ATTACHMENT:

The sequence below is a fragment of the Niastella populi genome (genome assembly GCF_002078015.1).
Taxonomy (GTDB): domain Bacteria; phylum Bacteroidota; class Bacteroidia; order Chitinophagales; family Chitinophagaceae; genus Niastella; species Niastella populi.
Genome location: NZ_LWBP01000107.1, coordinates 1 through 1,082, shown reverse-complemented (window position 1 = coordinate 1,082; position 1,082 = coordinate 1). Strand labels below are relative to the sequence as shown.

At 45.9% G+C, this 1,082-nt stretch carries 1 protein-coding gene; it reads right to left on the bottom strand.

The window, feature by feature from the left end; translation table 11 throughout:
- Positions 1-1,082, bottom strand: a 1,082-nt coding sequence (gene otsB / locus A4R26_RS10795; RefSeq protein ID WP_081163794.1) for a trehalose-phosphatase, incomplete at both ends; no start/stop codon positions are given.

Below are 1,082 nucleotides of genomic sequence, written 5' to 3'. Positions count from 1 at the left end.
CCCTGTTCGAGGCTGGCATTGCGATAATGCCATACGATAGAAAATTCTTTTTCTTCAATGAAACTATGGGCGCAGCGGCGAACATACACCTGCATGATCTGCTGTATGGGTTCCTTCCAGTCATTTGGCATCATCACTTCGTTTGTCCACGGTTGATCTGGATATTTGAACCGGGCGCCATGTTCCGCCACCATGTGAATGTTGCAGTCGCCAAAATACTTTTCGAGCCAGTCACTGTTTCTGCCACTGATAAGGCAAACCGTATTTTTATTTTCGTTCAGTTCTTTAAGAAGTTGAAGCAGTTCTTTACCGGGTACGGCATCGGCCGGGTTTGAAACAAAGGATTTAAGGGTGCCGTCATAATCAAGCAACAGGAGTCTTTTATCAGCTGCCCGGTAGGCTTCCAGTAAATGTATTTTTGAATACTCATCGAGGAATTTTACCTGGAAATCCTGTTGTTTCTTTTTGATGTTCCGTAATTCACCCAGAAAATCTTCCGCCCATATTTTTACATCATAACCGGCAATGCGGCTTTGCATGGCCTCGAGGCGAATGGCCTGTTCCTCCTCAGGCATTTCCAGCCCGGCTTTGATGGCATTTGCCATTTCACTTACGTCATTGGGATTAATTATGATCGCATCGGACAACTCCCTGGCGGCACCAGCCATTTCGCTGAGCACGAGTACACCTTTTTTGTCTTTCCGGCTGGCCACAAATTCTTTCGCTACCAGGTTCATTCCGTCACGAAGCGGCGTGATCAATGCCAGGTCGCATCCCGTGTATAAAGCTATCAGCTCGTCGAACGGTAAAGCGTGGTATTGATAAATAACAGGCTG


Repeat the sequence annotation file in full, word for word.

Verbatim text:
The sequence below is a fragment of the Niastella populi genome (genome assembly GCF_002078015.1).
Taxonomy (GTDB): domain Bacteria; phylum Bacteroidota; class Bacteroidia; order Chitinophagales; family Chitinophagaceae; genus Niastella; species Niastella populi.
Genome location: NZ_LWBP01000107.1, coordinates 1 through 1,082, shown reverse-complemented (window position 1 = coordinate 1,082; position 1,082 = coordinate 1). Strand labels below are relative to the sequence as shown.

At 45.9% G+C, this 1,082-nt stretch carries 1 protein-coding gene; it reads right to left on the bottom strand.

The window, feature by feature from the left end; translation table 11 throughout:
- Positions 1-1,082, bottom strand: a 1,082-nt coding sequence (gene otsB / locus A4R26_RS10795; RefSeq protein ID WP_081163794.1) for a trehalose-phosphatase, incomplete at both ends; no start/stop codon positions are given.

Below are 1,082 nucleotides of genomic sequence, written 5' to 3'. Positions count from 1 at the left end.
CCCTGTTCGAGGCTGGCATTGCGATAATGCCATACGATAGAAAATTCTTTTTCTTCAATGAAACTATGGGCGCAGCGGCGAACATACACCTGCATGATCTGCTGTATGGGTTCCTTCCAGTCATTTGGCATCATCACTTCGTTTGTCCACGGTTGATCTGGATATTTGAACCGGGCGCCATGTTCCGCCACCATGTGAATGTTGCAGTCGCCAAAATACTTTTCGAGCCAGTCACTGTTTCTGCCACTGATAAGGCAAACCGTATTTTTATTTTCGTTCAGTTCTTTAAGAAGTTGAAGCAGTTCTTTACCGGGTACGGCATCGGCCGGGTTTGAAACAAAGGATTTAAGGGTGCCGTCATAATCAAGCAACAGGAGTCTTTTATCAGCTGCCCGGTAGGCTTCCAGTAAATGTATTTTTGAATACTCATCGAGGAATTTTACCTGGAAATCCTGTTGTTTCTTTTTGATGTTCCGTAATTCACCCAGAAAATCTTCCGCCCATATTTTTACATCATAACCGGCAATGCGGCTTTGCATGGCCTCGAGGCGAATGGCCTGTTCCTCCTCAGGCATTTCCAGCCCGGCTTTGATGGCATTTGCCATTTCACTTACGTCATTGGGATTAATTATGATCGCATCGGACAACTCCCTGGCGGCACCAGCCATTTCGCTGAGCACGAGTACACCTTTTTTGTCTTTCCGGCTGGCCACAAATTCTTTCGCTACCAGGTTCATTCCGTCACGAAGCGGCGTGATCAATGCCAGGTCGCATCCCGTGTATAAAGCTATCAGCTCGTCGAACGGTAAAGCGTGGTATTGATAAATAACAGGCTG